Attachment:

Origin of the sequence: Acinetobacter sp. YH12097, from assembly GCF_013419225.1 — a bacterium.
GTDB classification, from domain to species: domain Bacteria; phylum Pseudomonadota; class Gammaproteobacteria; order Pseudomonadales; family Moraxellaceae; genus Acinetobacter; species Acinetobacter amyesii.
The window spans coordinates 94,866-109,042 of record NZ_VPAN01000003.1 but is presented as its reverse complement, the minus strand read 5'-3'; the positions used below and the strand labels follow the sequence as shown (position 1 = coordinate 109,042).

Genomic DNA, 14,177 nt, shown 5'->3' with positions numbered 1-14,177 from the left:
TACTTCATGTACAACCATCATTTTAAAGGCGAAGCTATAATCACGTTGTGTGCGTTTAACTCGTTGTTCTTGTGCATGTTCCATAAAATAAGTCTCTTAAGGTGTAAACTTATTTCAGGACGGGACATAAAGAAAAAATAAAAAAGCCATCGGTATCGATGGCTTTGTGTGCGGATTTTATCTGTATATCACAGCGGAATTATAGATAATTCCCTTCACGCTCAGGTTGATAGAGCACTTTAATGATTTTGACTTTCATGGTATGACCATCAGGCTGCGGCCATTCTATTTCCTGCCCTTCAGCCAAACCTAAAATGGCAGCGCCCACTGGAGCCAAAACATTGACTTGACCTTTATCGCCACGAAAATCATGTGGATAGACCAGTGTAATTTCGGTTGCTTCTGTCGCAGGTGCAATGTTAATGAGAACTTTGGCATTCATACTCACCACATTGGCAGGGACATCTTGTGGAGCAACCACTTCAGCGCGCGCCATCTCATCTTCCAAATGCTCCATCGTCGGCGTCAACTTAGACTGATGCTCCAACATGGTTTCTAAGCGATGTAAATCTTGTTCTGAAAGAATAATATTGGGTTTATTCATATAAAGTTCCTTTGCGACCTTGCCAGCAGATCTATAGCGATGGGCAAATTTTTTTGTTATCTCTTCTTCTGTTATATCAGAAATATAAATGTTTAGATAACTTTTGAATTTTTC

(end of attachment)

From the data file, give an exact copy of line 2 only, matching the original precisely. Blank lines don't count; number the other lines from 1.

GTDB classification, from domain to species: domain Bacteria; phylum Pseudomonadota; class Gammaproteobacteria; order Pseudomonadales; family Moraxellaceae; genus Acinetobacter; species Acinetobacter amyesii.